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Despair Rock City - How Did We Get Here With Detroit?


I still can't believe that the city of Detroit has filed for bankruptcy. Seriously, try to wrap your mind around that for a few seconds. Bankruptcy! An entire city! The filing actually is the largest municipal bankruptcy case in United States history. 

I'm not familiar with the city of Detroit. I've never been there. Never held it as a city of high interest to visit. And quite frankly, have never sought intrigue about it until recently. However, after doing research, it is quite amazing to see a market, once the fifth largest city in the U.S., rapidly decaying before our eyes. For the record, the city now stands as the 18th largest market, and is expected to continue to fall. 

I still find it amazing. After all, this is Detroit, right?. This is one of the cities that simply rolls of your tongue as you name the nation's notable cities. A city that has much history dating back to the French-Indian war. A city with sports teams of tradition. A city of industrial advancements. The Motor City. A city significant for its efforts in both assisting both World Wars. And of course, a city know for it's contributions to music through Motown.




From all of the reports, articles, and statistics I've read, the population of Detroit has dropped from 1.8 million at it's peak in the 1950's, to a little over 700,000 during the last 2010 census.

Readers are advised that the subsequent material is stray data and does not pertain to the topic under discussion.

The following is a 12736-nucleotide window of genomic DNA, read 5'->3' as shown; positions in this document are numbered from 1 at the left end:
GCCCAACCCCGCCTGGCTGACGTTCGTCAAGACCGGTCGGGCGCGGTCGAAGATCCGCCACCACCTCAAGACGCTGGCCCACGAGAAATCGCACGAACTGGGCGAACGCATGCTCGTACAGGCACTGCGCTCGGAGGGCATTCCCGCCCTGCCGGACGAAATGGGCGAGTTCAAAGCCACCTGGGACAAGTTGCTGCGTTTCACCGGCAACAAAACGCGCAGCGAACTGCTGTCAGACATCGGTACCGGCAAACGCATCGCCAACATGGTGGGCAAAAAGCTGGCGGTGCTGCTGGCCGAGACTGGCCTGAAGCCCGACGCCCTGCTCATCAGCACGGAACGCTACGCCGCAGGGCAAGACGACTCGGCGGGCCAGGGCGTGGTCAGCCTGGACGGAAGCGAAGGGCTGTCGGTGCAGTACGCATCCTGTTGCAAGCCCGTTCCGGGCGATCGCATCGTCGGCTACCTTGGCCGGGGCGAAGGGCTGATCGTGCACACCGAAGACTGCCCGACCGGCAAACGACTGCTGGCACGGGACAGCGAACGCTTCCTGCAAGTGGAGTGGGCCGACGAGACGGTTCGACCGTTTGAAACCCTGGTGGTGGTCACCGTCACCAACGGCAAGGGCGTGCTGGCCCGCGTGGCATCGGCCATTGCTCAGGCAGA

Obviously there have been much opinion on what has caused the sudden decay of a city. 

The automobile industry is often looked at as a big catalyst to Detroit's urban decline. With the recent financial troubles our automobile industry found itself in during the years of 2008-2012 (some still think it exists), it is easy to make the connection. So many jobs were lost, especially for a city that relied heavily on factories, plants, and other industrialized efforts surrounding it. 

Of course there is the issue of "white flight" and "middle class" flight, causing the city to decline into financial woes. Those of who had the opportunity, fled. Leaving those in poverty behind. 




There is also the race issue. Because, you know, race is always an issue in our society. With Detroit being 85% black, there are some who attribute the decline of Detroit to the stereotypical beliefs that this issue caused many of the other compounding factors. 

Of course, Detroit is hardly an image of safety. Voted as America's most dangerous city for the past seven years, it's also hard to argue and easy to believe that the idea of crime goes hand in hand with poverty, which is a deadly combination for any area. 

Then there is politics. Detroit, was riddled with corruption in it's government, and as they say, "leadership reflects attitude". 

With everyone having one of the many opinions just stated for the cause of Detroit's fall, here are some solid facts about Detroit's situation:

  • Some parts of Detroit are so sparsely populated now, the city is having a difficulty providing municipal and other governmental services to those areas. There are schools of as little as 10 kids. 10 kids!
  • Detroit is currently attempting to encourag families to move to well-populated areas in order to help revitalize and encourage the growth of the city.